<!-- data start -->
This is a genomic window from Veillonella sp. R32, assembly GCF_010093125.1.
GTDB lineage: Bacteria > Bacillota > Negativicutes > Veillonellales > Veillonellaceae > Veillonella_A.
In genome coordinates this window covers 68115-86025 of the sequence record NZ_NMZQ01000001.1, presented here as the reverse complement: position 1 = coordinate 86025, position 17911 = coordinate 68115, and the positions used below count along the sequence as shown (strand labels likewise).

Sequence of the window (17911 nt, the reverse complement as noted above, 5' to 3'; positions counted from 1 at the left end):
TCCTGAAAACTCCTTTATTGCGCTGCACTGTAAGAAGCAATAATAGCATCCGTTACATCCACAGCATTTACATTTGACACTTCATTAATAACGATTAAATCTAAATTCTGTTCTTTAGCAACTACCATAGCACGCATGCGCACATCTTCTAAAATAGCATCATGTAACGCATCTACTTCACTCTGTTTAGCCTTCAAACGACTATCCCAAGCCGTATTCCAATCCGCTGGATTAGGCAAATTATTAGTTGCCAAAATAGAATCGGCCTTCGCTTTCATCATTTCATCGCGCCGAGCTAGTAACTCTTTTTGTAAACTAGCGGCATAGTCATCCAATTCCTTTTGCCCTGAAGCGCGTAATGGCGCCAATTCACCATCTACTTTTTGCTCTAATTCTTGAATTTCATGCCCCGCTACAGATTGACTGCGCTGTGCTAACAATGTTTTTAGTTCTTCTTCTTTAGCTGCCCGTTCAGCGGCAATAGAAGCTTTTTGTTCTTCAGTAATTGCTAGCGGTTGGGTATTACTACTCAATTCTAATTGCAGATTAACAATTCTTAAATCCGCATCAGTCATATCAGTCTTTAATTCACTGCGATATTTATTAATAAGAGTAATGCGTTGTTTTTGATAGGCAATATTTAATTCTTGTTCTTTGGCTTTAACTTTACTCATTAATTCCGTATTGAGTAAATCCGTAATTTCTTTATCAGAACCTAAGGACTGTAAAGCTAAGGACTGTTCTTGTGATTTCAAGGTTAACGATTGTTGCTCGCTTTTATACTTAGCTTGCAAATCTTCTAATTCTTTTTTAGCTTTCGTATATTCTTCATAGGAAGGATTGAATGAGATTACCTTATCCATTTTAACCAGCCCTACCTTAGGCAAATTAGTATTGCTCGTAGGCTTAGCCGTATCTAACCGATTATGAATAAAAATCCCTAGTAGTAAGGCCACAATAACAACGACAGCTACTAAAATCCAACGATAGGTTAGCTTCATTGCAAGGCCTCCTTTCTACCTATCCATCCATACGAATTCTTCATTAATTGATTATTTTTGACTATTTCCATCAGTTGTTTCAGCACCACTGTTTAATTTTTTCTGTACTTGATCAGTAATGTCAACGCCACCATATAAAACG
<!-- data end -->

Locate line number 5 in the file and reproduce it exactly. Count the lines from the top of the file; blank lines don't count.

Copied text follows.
TCCTGAAAACTCCTTTATTGCGCTGCACTGTAAGAAGCAATAATAGCATCCGTTACATCCACAGCATTTACATTTGACACTTCATTAATAACGATTAAATCTAAATTCTGTTCTTTAGCAACTACCATAGCACGCATGCGCACATCTTCTAAAATAGCATCATGTAACGCATCTACTTCACTCTGTTTAGCCTTCAAACGACTATCCCAAGCCGTATTCCAATCCGCTGGATTAGGCAAATTATTAGTTGCCAAAATAGAATCGGCCTTCGCTTTCATCATTTCATCGCGCCGAGCTAGTAACTCTTTTTGTAAACTAGCGGCATAGTCATCCAATTCCTTTTGCCCTGAAGCGCGTAATGGCGCCAATTCACCATCTACTTTTTGCTCTAATTCTTGAATTTCATGCCCCGCTACAGATTGACTGCGCTGTGCTAACAATGTTTTTAGTTCTTCTTCTTTAGCTGCCCGTTCAGCGGCAATAGAAGCTTTTTGTTCTTCAGTAATTGCTAGCGGTTGGGTATTACTACTCAATTCTAATTGCAGATTAACAATTCTTAAATCCGCATCAGTCATATCAGTCTTTAATTCACTGCGATATTTATTAATAAGAGTAATGCGTTGTTTTTGATAGGCAATATTTAATTCTTGTTCTTTGGCTTTAACTTTACTCATTAATTCCGTATTGAGTAAATCCGTAATTTCTTTATCAGAACCTAAGGACTGTAAAGCTAAGGACTGTTCTTGTGATTTCAAGGTTAACGATTGTTGCTCGCTTTTATACTTAGCTTGCAAATCTTCTAATTCTTTTTTAGCTTTCGTATATTCTTCATAGGAAGGATTGAATGAGATTACCTTATCCATTTTAACCAGCCCTACCTTAGGCAAATTAGTATTGCTCGTAGGCTTAGCCGTATCTAACCGATTATGAATAAAAATCCCTAGTAGTAAGGCCACAATAACAACGACAGCTACTAAAATCCAACGATAGGTTAGCTTCATTGCAAGGCCTCCTTTCTACCTATCCATCCATACGAATTCTTCATTAATTGATTATTTTTGACTATTTCCATCAGTTGTTTCAGCACCACTGTTTAATTTTTTCTGTACTTGATCAGTAATGTCAACGCCACCATATAAAACG